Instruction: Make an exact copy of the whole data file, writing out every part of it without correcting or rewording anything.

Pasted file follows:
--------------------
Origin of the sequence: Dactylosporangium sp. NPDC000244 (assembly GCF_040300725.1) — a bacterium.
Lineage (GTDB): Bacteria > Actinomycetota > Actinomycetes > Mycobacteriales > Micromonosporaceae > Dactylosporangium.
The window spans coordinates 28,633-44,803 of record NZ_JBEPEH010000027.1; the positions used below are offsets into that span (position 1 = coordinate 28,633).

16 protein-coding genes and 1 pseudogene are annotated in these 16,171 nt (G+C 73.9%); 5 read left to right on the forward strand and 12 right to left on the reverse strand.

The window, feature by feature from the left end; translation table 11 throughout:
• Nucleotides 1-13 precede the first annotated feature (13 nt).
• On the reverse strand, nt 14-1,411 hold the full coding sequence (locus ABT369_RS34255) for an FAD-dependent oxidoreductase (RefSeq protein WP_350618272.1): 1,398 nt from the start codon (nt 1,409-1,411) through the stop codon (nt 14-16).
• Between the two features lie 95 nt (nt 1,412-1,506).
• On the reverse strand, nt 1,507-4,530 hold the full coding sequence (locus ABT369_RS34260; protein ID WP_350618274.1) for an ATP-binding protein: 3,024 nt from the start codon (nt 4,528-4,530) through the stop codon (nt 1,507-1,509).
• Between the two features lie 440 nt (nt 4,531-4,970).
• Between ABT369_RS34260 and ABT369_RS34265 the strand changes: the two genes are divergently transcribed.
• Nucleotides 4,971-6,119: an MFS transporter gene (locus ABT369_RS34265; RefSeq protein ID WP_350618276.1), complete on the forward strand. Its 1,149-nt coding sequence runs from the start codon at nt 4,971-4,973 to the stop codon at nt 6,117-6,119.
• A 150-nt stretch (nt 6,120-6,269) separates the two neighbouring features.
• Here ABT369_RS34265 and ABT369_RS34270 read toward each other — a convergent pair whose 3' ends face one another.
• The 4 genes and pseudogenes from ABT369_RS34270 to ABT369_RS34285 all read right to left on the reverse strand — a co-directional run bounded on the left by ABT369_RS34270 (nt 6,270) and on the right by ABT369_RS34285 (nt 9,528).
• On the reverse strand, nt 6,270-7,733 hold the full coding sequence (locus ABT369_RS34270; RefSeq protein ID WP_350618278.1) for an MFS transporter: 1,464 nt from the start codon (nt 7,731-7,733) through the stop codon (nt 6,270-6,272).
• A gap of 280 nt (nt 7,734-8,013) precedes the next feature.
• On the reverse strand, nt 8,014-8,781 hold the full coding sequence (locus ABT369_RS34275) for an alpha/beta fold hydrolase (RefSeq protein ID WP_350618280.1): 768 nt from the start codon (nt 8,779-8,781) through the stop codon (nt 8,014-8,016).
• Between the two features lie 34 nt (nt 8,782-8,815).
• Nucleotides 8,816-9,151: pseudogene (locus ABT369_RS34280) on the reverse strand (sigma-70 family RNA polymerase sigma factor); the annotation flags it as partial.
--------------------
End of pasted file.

Origin of the sequence: Dactylosporangium sp. NPDC000244 (assembly GCF_040300725.1) — a bacterium.
Lineage (GTDB): Bacteria > Actinomycetota > Actinomycetes > Mycobacteriales > Micromonosporaceae > Dactylosporangium.
The window spans coordinates 28,633-44,803 of record NZ_JBEPEH010000027.1; the positions used below are offsets into that span (position 1 = coordinate 28,633).

16 protein-coding genes and 1 pseudogene are annotated in these 16,171 nt (G+C 73.9%); 5 read left to right on the forward strand and 12 right to left on the reverse strand.

The window, feature by feature from the left end; translation table 11 throughout:
• Nucleotides 1-13 precede the first annotated feature (13 nt).
• On the reverse strand, nt 14-1,411 hold the full coding sequence (locus ABT369_RS34255) for an FAD-dependent oxidoreductase (RefSeq protein WP_350618272.1): 1,398 nt from the start codon (nt 1,409-1,411) through the stop codon (nt 14-16).
• Between the two features lie 95 nt (nt 1,412-1,506).
• On the reverse strand, nt 1,507-4,530 hold the full coding sequence (locus ABT369_RS34260; protein ID WP_350618274.1) for an ATP-binding protein: 3,024 nt from the start codon (nt 4,528-4,530) through the stop codon (nt 1,507-1,509).
• Between the two features lie 440 nt (nt 4,531-4,970).
• Between ABT369_RS34260 and ABT369_RS34265 the strand changes: the two genes are divergently transcribed.
• Nucleotides 4,971-6,119: an MFS transporter gene (locus ABT369_RS34265; RefSeq protein ID WP_350618276.1), complete on the forward strand. Its 1,149-nt coding sequence runs from the start codon at nt 4,971-4,973 to the stop codon at nt 6,117-6,119.
• A 150-nt stretch (nt 6,120-6,269) separates the two neighbouring features.
• Here ABT369_RS34265 and ABT369_RS34270 read toward each other — a convergent pair whose 3' ends face one another.
• The 4 genes and pseudogenes from ABT369_RS34270 to ABT369_RS34285 all read right to left on the reverse strand — a co-directional run bounded on the left by ABT369_RS34270 (nt 6,270) and on the right by ABT369_RS34285 (nt 9,528).
• On the reverse strand, nt 6,270-7,733 hold the full coding sequence (locus ABT369_RS34270; RefSeq protein ID WP_350618278.1) for an MFS transporter: 1,464 nt from the start codon (nt 7,731-7,733) through the stop codon (nt 6,270-6,272).
• A gap of 280 nt (nt 7,734-8,013) precedes the next feature.
• On the reverse strand, nt 8,014-8,781 hold the full coding sequence (locus ABT369_RS34275) for an alpha/beta fold hydrolase (RefSeq protein ID WP_350618280.1): 768 nt from the start codon (nt 8,779-8,781) through the stop codon (nt 8,014-8,016).
• Between the two features lie 34 nt (nt 8,782-8,815).
• Nucleotides 8,816-9,151: pseudogene (locus ABT369_RS34280) on the reverse strand (sigma-70 family RNA polymerase sigma factor); the annotation flags it as partial.